As a part of our homiletical theory class, we need to deliver a 3 minute mini sermon. Comments are invited:
But now, he’s broke; credit cards are max-ed out; he’s been evicted; no wants to hire him with his criminal record; all of his “friends” have moved on; he’s HIV-positive. He dives in dumpsters for food and catches a day labor job when he can.
“Maybe my old man will put me up for awhile-I’ll see what I can get out of the family.”
This is what he thinks as he starts hitching home.
“I’ll tell him I’m sorry”
But somewhere along the way, he really believes it. Home is the one place they will still love me- even now. “Forgive me!”
His Dad gets a call from the neighbor who swears he saw the kid hitching on the Turnpike at the last interchange. And the father jumps in his car and takes off to find him. Even now- even after the son stole the family’s Social Security numbers and ran up debt.
For one simple reason he goes- compassion. Not just love, or pity. Not mere sympathy or even yearning, but deep down, melt your heart , raw emotion in your gut, in your very being- compassion. The father loses himself to compassion for this flesh of his flesh- “This is my son!”
Compassion fuels the process of restoration. The son is embraced again, not after a period of reintroduction, restitution and passing litmus tests; not after ritual purification and works of righteousness , but NOW.
The Greek word for compassion is used six times in the New Testament, each in a similar way. Compassion and healing of wounds; compassion and caring for the distressed; compassion and raising the dead.
And this son was by all rights “ dead” because of the separation. He was lost, ruined and without life. Jesus will go on in Luke Chapter 19 to state that the Son of Man has come to reclaim just such people. Not by teaching in the temple to the worthy, but by seeking out the lost, and sharing among them and living in their midst.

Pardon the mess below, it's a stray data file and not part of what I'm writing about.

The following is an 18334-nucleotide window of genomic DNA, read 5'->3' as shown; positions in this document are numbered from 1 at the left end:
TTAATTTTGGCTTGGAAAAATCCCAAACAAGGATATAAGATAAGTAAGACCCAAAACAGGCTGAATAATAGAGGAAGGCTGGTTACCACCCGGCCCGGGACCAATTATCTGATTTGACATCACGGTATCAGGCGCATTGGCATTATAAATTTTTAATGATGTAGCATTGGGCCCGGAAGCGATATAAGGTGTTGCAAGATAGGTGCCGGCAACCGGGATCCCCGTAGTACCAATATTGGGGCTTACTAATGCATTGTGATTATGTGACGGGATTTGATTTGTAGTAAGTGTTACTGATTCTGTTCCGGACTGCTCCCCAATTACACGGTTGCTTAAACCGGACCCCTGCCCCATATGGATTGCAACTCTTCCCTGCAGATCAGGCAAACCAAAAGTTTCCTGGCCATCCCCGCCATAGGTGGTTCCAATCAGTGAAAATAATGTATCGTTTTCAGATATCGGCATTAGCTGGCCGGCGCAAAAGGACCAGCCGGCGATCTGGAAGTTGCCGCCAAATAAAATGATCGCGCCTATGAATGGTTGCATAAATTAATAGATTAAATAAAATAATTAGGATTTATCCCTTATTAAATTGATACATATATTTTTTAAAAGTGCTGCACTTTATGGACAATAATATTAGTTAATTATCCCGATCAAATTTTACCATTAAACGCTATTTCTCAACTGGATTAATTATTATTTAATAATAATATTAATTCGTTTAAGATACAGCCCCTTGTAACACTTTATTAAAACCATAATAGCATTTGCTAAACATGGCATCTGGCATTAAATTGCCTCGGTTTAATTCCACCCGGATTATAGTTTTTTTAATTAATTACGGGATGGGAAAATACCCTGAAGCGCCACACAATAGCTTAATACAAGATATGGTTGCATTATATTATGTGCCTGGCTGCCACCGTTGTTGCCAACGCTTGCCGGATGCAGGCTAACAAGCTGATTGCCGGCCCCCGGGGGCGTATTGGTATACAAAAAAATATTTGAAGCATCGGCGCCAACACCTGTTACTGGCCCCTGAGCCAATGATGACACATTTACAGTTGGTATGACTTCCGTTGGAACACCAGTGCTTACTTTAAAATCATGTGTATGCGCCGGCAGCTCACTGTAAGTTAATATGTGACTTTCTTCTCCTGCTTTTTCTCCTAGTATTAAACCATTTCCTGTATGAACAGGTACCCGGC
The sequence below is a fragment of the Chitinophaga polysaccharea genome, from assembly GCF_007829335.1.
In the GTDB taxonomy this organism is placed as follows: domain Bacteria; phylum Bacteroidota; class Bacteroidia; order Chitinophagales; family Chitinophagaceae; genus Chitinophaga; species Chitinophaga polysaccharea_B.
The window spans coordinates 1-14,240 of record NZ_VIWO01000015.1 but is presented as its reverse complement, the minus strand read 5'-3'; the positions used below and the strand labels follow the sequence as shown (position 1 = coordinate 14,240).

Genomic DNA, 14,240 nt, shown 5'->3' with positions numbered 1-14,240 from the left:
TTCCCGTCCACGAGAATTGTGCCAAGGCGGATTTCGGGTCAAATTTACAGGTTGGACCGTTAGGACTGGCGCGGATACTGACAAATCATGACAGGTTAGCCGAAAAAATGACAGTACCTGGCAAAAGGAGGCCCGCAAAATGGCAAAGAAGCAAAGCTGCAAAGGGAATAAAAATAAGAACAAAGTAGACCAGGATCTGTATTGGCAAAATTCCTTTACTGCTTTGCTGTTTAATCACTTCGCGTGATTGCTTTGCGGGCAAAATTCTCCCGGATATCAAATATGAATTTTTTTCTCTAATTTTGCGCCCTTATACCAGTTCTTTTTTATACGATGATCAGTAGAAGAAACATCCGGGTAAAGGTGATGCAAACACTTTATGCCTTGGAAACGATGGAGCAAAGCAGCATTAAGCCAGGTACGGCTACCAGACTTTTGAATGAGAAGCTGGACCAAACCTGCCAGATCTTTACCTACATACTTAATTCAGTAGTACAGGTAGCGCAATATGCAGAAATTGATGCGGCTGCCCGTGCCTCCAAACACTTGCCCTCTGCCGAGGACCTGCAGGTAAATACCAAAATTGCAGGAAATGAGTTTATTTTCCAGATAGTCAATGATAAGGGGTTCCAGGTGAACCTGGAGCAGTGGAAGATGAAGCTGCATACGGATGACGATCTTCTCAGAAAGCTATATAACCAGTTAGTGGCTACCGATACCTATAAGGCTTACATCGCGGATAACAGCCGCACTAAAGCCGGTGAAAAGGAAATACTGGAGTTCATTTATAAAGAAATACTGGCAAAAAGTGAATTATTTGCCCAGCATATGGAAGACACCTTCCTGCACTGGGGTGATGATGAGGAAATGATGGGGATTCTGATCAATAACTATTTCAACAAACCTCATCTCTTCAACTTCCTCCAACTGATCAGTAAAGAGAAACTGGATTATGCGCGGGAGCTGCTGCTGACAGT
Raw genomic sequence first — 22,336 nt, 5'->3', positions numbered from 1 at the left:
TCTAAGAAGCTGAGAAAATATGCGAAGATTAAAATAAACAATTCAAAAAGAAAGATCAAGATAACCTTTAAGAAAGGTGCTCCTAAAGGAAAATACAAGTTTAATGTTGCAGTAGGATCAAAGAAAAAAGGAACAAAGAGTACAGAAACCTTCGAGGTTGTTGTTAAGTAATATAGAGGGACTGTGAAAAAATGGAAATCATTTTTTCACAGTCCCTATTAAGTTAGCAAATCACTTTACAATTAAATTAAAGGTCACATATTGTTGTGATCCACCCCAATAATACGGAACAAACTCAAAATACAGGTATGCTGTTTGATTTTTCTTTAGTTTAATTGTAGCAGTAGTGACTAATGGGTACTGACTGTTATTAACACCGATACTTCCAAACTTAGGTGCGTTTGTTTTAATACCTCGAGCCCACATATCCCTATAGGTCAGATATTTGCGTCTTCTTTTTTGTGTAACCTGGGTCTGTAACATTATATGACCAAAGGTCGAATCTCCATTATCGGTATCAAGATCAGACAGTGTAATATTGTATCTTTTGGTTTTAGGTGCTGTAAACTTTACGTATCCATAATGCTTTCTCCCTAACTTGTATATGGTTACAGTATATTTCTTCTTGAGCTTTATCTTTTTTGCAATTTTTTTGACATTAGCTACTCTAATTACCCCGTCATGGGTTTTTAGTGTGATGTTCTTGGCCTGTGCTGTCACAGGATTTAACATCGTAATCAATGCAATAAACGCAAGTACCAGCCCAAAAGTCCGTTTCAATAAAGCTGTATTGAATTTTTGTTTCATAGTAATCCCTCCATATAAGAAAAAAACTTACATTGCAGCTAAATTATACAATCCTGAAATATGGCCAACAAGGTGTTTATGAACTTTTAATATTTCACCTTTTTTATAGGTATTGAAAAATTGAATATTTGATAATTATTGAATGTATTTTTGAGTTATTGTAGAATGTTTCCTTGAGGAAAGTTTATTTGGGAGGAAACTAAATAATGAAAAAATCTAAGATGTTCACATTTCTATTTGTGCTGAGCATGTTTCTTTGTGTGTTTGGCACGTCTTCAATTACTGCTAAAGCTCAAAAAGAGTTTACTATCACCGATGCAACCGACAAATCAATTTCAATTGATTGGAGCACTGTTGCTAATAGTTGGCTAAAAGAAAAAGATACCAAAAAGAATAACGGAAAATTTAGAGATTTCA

What of the “lost” in our world? Often they are those who have made really bad decisions; those who are hard to love or even scary to be around. But, coming back to our text, I wonder if there is a reason the parable stops short of wrapping up the story of the older brother. The one who has remained faithful in the family; who is angered by the lavish party.
It can be easy to feel like him. “Why should my money support the welfare mom who just keeps having kids?” “Why do I care about the immigrant, or any of these others?” “What is there to love about these?” “They’ve made their bed – they can lie in it!” “Let them follow the rules like I do!”
Hear again the Father: “Rejoice with me! Your brother was lost and now is found! Come to the celebration- be a part of the restoration!”
We don’t know if the older brother joins the party or not. What we do know is that God loved us and had compassion for us to the extent that the Son was sent to run out and meet us. Even though all of the “older brothers” grumbled at the ridiculousness of it all. God lost all sense and sought us out anyway. Later in the New Testament, the disciples are commissioned to carry on this ministry- seeking out the lost and proclaiming the message of grace, mercy and forgiveness. And God is seeking still.
SO who are we? Lost ones found? For sure
Angry older brothers and sisters? Let’s hope not. For just as we are beloved children of God, so are all of our lost brother and sisters. We need to ask- what kind of family does God call us to be?